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By Maha Elgenaidi, founder and Chief Innovation Officer
March 23, 2021
In the past several days, we have learned that ING’s participation at a recent California Department of Education board meeting —where the adoption of a model ethnic studies curriculum, the first of its kind in the nation, was approved —has been met by criticism by some members of a community group who have, since then, made disparaging remarks on social media about both ING and me. For those who are interested in the details of ING’s involvement with the Department, the ING team prepared a brief history.
As stated at that meeting, I view the curriculum that was approved as “the first version” of many to come and that “the model curriculum is a good start for the government, but it is also a work in progress. And it will be one of many useful documents that will be made available by the state.”
Here at ING, it has been and will continue to be our belief that the best path forward to achieve greater understanding and respect for our differences — be they racial, ethnic, cultural, or faith-based — is through education and engagement, one conversation, one gathering, one collaboration at a time. We see the recent adoption of the model ethnic studies curriculum as one such step forward.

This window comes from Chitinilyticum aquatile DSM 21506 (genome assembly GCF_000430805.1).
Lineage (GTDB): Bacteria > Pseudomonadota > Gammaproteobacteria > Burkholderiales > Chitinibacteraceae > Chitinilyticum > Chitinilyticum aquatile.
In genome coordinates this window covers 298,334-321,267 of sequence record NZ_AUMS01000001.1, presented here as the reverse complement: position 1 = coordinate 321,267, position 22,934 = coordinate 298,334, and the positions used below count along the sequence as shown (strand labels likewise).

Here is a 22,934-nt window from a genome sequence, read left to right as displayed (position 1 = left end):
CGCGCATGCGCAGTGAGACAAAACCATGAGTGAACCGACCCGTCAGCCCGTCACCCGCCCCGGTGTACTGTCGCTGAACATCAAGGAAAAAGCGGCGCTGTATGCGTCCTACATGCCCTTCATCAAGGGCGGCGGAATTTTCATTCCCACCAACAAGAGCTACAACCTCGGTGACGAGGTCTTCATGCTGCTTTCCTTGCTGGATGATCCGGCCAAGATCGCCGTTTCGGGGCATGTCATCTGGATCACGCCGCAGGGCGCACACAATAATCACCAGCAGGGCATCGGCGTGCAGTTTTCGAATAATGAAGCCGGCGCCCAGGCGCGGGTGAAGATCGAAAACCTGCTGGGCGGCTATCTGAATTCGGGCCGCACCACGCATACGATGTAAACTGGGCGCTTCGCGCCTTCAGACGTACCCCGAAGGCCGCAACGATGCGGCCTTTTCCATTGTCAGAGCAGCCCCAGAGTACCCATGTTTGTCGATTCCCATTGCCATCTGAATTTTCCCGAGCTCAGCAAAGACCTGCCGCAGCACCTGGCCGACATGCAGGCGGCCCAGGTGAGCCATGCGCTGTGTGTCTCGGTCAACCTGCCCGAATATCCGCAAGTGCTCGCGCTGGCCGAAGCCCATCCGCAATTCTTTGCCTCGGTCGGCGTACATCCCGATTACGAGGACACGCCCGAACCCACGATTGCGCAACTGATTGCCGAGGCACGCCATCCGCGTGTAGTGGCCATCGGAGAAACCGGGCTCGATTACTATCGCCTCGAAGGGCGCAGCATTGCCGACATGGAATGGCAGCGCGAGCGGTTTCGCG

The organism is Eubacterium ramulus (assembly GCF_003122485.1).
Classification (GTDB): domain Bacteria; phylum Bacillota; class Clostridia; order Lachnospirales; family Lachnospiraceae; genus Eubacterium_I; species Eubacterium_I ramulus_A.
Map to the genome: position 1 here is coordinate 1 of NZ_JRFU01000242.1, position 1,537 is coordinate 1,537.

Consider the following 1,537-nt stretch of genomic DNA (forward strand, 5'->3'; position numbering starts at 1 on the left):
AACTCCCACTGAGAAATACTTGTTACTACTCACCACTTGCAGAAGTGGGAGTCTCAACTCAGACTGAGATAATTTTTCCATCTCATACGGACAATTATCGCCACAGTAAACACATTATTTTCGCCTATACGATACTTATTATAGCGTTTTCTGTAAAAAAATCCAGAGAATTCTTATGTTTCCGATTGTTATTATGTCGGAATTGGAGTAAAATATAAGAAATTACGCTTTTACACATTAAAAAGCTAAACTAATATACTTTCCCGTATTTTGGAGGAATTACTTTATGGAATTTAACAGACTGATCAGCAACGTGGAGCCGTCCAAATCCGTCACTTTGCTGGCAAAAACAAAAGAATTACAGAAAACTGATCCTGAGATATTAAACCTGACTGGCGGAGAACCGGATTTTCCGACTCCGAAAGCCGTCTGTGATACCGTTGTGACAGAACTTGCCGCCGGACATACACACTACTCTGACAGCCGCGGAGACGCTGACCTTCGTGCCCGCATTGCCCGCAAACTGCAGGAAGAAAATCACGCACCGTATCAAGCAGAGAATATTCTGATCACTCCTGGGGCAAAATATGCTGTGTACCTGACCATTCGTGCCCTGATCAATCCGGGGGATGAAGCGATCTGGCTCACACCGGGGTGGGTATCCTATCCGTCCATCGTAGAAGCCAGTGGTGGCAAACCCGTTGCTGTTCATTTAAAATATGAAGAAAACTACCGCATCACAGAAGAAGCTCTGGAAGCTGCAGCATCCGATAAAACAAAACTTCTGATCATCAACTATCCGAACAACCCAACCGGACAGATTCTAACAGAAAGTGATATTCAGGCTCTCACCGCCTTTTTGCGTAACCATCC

Not all people will agree with this position.
Even with shared goals of elevating the status of marginalized voices and communities, we understand that some people and organizations will hold divergent perspectives about which methods best serve to advance the cause. Good people can agree to disagree. And we recognize and respect these diverse perspectives.
At ING, our values have and will continue to guide our work.
I’d like to highlight excerpts from a few of those values that I’ve been reminded of, in recent days:
- We are partners and collaborators
We believe that increasing understanding, acceptance, and friendship across diverse faith-based, ethnic, and cultural communities will lead us towards a more peaceful, harmonious America for all. We believe in the fundamental goodness, dignity, and equality of all humans —and our connection to all humans in our shared humanity.
- We work to the highest standards of quality.
We do our work to the best of our ability, in ways that further our day-to-day mission and longer-term vision. Our work product is scholarly, professional, and accessible. We value constructive feedback, even when it challenges our assumptions and requires us to consider new ideas. When we err, we acknowledge our mistakes and make amends as required.
- We work in service of others.
We serve our stakeholders, including our donors, clients, volunteers, supporters, and the American people. We work to serve, support, and build understanding and acceptance towards faith-based, racial, ethnic, and cultural communities that are misunderstood. We serve to bring diverse communities together to build a more peaceful, harmonious America in which all of its people feel respected, valued, and welcome.
- We believe in the value of pluralism, diversity, and inclusion.